static final float VX = 4, VY = 3.5;

import java.util.List;
final List<PVector> hoops = new ArrayList<PVector>();

final PVector ball = new PVector(), vel = new PVector();

void setup() {
size(650, 500);
smooth(3);
frameRate(60);

ellipseMode(CENTER);
strokeWeight(1.5);

ball.set(x, y);

final float dx = random(1) < .5? -1 : 1;
final float dy = random(1) < .5? -1 : 1;
vel.set(VX * dx, VY * dy);
}

void draw() {
background(0200);

displayHoops();
displayBall();

update();
bounce();
}

void keyPressed() {
}

void mousePressed() {
if (mouseButton == LEFT)  keyPressed();
else                      hoops.clear();
}

void displayHoops() {
noFill();
stroke(0);
for (final PVector v : hoops)  ellipse(v.x, v.y, DIAM, DIAM);
}

void displayBall() {
fill(-1);
noStroke();
ellipse(ball.x, ball.y, DIAM, DIAM);
}

void update() {
}

void bounce() {
final float x = ball.x, y = ball.y;

vel.set(-vel.x, vel.y);
}

vel.set(vel.x, -vel.y);
}
}
``````
• edited May 2017

And now the same code w/o using a List for the hoops. :D
This way, we can have as many hoops w/o slowing down the whole sketch: \m/
https://OpenProcessing.org/sketch/429577

``````/**
* Unlist of Hoops (v1.0)
* Dmale & TfGuy44 (2017-May-19)
* GoToLoop modded
*
* forum.Processing.org/two/discussion/22667/
* moving-ball-and-drawing-a-circle#Item_9
*
* OpenProcessing.org/sketch/429577
*/

static final int DIAM = 40, RAD = DIAM >> 1;
static final float VX = 4, VY = 3.5;
static final boolean IS_JAVA = 1/2 != 1/2.;

//import java.util.List;
//final List<PVector> hoops = new ArrayList<PVector>();

final PVector ball = new PVector(), vel = new PVector();

PGraphics pg;

void setup() {
size(650, 500);
smooth(3);
frameRate(60);
ellipseMode(CENTER);

ball.set(x, y);

final float dx = random(1) < .5? -1 : 1;
final float dy = random(1) < .5? -1 : 1;
vel.set(VX * dx, VY * dy);

pg = createGraphics(width, height);
pg.beginDraw();

pg.smooth(3);
pg.background(0200);
pg.ellipseMode(CENTER);

pg.noFill();
pg.stroke(0);
pg.strokeWeight(1.5);

pg.endDraw();
}

void draw() {
//background(0200);
if (IS_JAVA)  background(pg);
else          image(pg, 0, 0);

displayBall();
update();
bounce();
}

void keyPressed() {
makeHoop();
}

void mousePressed() {
if (mouseButton == LEFT)  keyPressed();
//else                      hoops.clear();
else {
pg.beginDraw();
pg.background(0200);
pg.endDraw();
}
}

void makeHoop() {
pg.beginDraw();
pg.ellipse(ball.x, ball.y, DIAM, DIAM);
pg.endDraw();
}

//void displayHoops() {
//  noFill();
//  stroke(0);
//  for (final PVector v : hoops)  ellipse(v.x, v.y, DIAM, DIAM);
//}

void displayBall() {
fill(-1);
noStroke();
ellipse(ball.x, ball.y, DIAM, DIAM);
}

void update() {
}

void bounce() {
final float x = ball.x, y = ball.y;

vel.set(-vel.x, vel.y);
}

vel.set(vel.x, -vel.y);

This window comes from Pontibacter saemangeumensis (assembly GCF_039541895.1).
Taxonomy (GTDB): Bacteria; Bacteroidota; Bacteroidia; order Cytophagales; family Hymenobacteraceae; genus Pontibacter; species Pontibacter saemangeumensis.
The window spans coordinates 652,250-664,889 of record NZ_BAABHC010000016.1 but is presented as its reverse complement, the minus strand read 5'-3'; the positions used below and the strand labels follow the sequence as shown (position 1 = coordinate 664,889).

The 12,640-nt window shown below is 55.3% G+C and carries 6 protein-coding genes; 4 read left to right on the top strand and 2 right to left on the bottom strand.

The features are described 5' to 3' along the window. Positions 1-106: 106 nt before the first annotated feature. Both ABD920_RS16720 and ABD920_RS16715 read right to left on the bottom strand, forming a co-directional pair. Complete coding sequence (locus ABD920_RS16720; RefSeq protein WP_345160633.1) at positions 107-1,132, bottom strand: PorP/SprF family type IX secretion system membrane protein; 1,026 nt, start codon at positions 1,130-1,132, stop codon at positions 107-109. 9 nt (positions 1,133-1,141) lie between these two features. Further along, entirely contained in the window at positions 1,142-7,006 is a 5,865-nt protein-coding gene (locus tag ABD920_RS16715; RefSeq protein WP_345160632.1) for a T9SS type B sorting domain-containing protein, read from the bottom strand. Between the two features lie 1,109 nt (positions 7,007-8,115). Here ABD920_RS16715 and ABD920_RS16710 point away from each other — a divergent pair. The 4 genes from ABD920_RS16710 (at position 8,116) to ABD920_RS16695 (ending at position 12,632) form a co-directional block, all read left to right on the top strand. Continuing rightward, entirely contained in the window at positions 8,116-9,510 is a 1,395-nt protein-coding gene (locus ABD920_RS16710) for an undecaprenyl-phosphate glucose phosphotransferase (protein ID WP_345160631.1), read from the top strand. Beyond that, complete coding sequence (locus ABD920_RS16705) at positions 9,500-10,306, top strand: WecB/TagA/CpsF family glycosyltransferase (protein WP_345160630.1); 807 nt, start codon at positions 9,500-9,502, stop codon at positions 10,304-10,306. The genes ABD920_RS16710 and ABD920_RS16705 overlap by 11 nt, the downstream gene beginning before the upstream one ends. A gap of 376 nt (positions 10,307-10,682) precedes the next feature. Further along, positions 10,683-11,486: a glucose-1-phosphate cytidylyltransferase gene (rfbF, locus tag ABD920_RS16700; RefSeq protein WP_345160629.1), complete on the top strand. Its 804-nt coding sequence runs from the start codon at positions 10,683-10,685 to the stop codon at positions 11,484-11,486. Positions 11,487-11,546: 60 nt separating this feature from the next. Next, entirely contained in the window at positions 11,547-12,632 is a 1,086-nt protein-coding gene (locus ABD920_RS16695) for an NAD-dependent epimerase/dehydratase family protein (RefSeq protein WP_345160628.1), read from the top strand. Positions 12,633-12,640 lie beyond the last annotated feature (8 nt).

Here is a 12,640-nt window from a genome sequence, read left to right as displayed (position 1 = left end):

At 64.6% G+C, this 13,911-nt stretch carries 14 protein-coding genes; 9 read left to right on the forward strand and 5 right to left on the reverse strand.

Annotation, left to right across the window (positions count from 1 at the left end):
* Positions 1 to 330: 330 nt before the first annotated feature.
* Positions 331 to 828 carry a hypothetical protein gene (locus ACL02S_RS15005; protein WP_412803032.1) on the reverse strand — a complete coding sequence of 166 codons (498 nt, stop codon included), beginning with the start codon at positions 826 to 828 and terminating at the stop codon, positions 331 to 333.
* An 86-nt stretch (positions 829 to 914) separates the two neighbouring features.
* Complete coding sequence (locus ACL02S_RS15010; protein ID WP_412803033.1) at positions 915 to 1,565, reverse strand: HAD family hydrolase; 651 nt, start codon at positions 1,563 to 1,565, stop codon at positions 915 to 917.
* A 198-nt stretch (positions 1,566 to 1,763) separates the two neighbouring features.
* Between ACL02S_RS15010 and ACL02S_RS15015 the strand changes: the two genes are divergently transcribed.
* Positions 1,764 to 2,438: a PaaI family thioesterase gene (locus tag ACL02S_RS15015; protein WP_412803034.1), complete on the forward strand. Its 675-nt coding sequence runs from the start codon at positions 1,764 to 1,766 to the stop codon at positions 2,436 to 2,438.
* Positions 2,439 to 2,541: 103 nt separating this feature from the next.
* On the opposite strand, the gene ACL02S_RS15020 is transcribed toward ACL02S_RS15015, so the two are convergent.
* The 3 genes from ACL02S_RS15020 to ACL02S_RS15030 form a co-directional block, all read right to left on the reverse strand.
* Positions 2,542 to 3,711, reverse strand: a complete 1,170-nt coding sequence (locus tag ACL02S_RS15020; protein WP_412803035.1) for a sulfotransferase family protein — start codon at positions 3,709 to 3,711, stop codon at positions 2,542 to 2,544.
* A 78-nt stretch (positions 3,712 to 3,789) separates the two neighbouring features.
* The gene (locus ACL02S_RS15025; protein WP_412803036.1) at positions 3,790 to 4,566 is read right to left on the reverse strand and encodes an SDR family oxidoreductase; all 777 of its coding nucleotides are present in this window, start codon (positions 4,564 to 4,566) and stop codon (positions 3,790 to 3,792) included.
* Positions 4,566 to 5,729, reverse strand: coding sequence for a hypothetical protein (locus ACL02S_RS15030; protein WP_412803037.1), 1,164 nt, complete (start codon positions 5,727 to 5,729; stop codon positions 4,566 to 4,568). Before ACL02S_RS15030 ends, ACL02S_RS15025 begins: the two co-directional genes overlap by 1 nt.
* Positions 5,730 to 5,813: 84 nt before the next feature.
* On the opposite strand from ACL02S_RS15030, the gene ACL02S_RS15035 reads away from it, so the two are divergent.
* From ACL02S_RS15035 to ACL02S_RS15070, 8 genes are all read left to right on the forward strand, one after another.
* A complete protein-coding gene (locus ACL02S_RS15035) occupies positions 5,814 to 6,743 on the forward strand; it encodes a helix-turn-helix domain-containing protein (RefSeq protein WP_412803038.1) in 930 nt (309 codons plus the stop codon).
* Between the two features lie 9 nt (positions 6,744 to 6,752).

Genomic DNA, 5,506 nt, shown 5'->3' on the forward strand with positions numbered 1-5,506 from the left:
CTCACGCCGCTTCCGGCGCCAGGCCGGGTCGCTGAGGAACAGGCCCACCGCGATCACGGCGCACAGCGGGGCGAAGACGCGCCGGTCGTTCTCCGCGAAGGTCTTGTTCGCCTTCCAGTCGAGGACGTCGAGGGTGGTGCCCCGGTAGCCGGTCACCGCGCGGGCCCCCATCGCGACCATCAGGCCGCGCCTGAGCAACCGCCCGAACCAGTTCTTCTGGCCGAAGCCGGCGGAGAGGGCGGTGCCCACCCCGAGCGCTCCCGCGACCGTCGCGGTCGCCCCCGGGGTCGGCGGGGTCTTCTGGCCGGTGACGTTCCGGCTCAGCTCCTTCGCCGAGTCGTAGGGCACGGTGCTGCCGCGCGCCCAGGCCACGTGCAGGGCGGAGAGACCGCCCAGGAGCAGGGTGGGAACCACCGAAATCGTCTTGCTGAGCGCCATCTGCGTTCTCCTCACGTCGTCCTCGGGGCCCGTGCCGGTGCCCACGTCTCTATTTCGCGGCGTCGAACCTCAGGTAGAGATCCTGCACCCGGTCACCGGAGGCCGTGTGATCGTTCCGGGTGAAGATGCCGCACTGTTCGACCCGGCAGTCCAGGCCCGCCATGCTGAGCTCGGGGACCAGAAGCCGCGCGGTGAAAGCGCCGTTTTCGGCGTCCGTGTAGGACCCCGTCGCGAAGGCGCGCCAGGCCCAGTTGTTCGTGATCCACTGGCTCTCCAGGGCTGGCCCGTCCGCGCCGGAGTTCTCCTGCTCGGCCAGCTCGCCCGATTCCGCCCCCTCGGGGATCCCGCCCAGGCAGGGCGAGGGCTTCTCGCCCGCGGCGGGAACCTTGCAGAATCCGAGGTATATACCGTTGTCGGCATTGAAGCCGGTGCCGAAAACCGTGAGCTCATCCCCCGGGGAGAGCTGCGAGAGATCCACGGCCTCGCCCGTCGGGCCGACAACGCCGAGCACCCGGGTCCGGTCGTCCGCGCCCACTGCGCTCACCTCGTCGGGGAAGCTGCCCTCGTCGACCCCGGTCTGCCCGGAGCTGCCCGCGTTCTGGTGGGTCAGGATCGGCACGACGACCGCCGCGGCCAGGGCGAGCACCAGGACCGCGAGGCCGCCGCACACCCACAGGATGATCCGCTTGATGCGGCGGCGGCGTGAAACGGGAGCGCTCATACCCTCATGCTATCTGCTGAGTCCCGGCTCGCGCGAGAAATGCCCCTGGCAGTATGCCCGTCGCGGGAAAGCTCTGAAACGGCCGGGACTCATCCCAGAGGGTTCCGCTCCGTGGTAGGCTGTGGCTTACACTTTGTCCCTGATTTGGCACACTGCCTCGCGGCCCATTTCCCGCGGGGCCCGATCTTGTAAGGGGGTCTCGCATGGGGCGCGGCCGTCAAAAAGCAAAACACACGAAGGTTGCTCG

}
}
``````
• @GoToLoop If not Java, then what exactly?

• Can't you guess? Haven't you seen it running online in your browser? I-)
http://ProcessingJS.org

• Of course, slipped my mind :P
I never tried to see it running in my browser, considering that I'm using a tablet (it works on that too).

• edited May 2017 Answer ✓

@dmale -- re:

every time I press a key, an empty circle be drawn in the exact position of the bouncing ball [...] there is a way to obtain that result without using arrays?

The two approaches above solve the problem like this:

ArrayList:

1. create an ArrayList
2. save the location of each new circle as data (add to an ArrayList)
3. each frame:
• redraw the updated list of circles onto a fresh screen
• draw the new ball location

PGraphics:

1. create an off-screen image buffer (PGraphics)
2. save the location of each new circle as pixels (draw on a PGraphics)
3. redraw the buffer (the circles) onto the screen each frame -- then draw the ball.
4. each frame:
• re-copy the updated image of circles onto a fresh screen
• draw the new ball location
• @jeremydouglass thanks, very clear!

• @jeremydouglass I'm not sure I understand this-

each frame:

• re-copy the updated image of circles onto a fresh screen.
• draw the new ball location.

Why do you need to re-copy (whatever you mean by that)?

• edited May 2017

Good question -- why "re-copy"? I was trying to emphasize that this is being done each time draw() is called -- as opposed to situations in which there is no background() and the main sketch itself is an image accumulator.

1. The ArrayList approach uses saved data and draws the circles onto the main canvas -- in fact, it redraws them, each time draw() is called.

``````for(int i=0;i<cs.size();i++){
ellipse(cs.get(i).x, cs.get(i).y, w, h);
}
``````
2. The PGraphics approach accumulates circles in a buffer image, then copies that image onto the main canvas -- in fact, it re-copies that image, each time draw() is called.

``````image(pg, x, y);
``````

P.S. I mean "copy" above in the sense of copying a set of pixels from one place (the buffer) to another place (the canvas) -- not in the OO sense of making a copy of an Object (a new PGraphics).